Pandemic travel restrictions force FDA to delay a BLA review — involving a site inspection in Korea

In an unusual move, the FDA is apparently deferring action on a BLA because it was unable to conduct a manufacturing site inspection on time.

Spectrum Pharmaceuticals’ application for eflapegrastim is now in limbo as it works with the FDA to expedite its trip to the Hanmi plant in South Korea, where the drug substance is manufactured. Given pandemic travel restrictions, regulators were unable to inspect the site during the current review cycle, according to a statement put out Monday morning — two days after the original PDUFA date.

“Spectrum has confirmed with the FDA that this is not a Complete Response Letter,” it added in a release.

As Covid-19 was rearing its head in the US — long before the FDA was embroiled in heated debates about political interference in its drug and vaccine review process — commissioner Stephen Hahn had warned that with many staffers working on Covid-19 activities, the agency may slow down its review of other drugs. But almost six months later, this appears to be the first time it had to miss a deadline due to the pandemic.

Already christened Rolontis, Spectrum’s drug is a long-acting granulocyte colony-stimulating factor (G-CSF) designed to boost a type of white blood cells in cancer patients receiving myelosuppressive drugs. That makes it a rival to Amgen’s Neulasta, a $4 billion franchise that has come under biosimilar threats.

The two Phase III trials that went into the BLA tested eflapegrastim in patients with early-stage breast cancer who experienced neutropenia due to chemotherapy, suggesting non-inferiority and similar safety profile to Neulasta.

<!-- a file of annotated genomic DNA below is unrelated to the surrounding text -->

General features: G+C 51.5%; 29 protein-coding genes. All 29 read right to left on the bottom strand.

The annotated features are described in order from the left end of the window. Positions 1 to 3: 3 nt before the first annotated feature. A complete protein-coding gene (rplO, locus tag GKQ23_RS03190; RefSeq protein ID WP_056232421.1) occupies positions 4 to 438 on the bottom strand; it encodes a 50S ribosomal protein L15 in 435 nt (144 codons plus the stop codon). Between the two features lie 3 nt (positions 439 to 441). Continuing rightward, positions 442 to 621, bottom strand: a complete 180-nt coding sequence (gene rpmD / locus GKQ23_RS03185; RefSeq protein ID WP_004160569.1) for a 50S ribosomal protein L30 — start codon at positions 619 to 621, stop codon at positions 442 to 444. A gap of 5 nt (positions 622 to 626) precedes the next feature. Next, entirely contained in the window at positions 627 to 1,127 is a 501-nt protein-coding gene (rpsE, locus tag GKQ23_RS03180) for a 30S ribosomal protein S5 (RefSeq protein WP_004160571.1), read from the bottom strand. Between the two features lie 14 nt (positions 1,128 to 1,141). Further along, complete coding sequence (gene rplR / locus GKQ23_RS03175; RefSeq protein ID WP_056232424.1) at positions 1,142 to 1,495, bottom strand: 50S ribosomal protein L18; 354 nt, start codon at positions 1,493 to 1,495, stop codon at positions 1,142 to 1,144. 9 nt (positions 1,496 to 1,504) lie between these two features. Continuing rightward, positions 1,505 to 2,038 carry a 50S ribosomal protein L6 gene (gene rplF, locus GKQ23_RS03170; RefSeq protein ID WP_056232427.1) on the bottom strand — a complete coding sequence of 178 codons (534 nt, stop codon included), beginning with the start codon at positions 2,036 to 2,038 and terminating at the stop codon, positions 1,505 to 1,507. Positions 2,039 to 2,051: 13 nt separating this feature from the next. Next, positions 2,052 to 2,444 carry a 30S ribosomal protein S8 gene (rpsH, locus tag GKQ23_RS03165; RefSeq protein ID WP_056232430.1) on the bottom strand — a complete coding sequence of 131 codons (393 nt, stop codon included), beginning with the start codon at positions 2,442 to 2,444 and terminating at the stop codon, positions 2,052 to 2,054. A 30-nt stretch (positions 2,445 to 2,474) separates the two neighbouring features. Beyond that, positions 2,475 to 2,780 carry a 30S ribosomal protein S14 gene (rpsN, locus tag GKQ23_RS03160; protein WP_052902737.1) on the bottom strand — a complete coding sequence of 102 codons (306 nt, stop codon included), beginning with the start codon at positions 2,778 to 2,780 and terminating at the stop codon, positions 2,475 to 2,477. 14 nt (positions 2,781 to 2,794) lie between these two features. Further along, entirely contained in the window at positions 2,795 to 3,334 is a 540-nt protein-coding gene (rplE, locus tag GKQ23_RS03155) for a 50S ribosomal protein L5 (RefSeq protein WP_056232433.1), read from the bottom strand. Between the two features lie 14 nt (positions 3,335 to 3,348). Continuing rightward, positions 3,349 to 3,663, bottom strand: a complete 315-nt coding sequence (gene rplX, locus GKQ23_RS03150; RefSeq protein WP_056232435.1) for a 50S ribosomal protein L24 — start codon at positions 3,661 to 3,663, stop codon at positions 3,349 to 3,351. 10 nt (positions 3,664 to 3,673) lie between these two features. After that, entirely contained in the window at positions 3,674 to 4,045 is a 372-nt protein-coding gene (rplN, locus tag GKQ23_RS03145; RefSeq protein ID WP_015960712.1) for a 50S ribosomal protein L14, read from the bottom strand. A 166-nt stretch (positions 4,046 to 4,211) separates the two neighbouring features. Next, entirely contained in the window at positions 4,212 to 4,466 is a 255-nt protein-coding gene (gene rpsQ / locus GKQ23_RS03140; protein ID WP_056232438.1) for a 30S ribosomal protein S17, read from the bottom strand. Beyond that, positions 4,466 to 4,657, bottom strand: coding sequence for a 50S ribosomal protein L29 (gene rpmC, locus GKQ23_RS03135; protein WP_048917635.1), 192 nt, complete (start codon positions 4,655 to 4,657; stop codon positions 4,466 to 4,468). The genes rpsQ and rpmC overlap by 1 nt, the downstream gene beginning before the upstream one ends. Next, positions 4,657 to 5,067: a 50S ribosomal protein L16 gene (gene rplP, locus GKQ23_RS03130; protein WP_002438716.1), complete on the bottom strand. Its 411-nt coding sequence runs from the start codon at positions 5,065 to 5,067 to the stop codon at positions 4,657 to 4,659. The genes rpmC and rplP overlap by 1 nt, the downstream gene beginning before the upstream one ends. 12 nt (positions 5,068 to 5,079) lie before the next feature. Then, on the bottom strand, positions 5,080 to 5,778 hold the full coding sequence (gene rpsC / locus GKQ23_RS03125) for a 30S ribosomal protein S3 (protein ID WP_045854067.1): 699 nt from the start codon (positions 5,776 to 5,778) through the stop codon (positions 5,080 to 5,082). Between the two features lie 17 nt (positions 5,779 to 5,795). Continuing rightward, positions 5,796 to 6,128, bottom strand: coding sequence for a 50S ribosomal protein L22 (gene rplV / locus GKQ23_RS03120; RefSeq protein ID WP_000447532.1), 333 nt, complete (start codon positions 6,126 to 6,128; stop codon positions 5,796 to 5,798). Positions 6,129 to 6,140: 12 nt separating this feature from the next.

Manufacturing has been a sore point for the eflapegrastim program. Spectrum chose to rescind its marketing application last March after the FDA requested more data.

Joe Turgeon

This time around, though, president and CEO Joe Turgeon sees the ball in the other court.

“The manufacturing facility is ready for inspection and we are eager to assist the FDA in completing their assessment as soon as possible,” he said.

What does this mean for other NDAs or BLAs in the pipeline? We’re still waiting to hear back from the FDA, but Salim Syed — who’s been tracking Bristol Myers Squibb’s CVR like a hawk — doesn’t see a read-through to the all-important application for Juno’s BCMA-targeting CAR-T. His rationale may offer some insight into who’s more or less likely to be affected:

  1. JCAR017 has both breakthrough therapy designation and priority review. Rolontis doesn’t. This implies that the FDA probably has JCAR017 higher up on the pecking order for reviews it needs to conduct.
  2. Both of JCAR017’s manufacturing facilities (the JuMP facility in Bothwell, WA and vector CMO facility in TX) are in the US, so probably easier to get to them than to the Rolontis South Korean facility.
  3. As far as we can tell, the JuMP facility has already been inspected. We would suspect the TX facility may have already been inspected as well or would be prior to the JCAR017 PDUFA of November 16, 2020.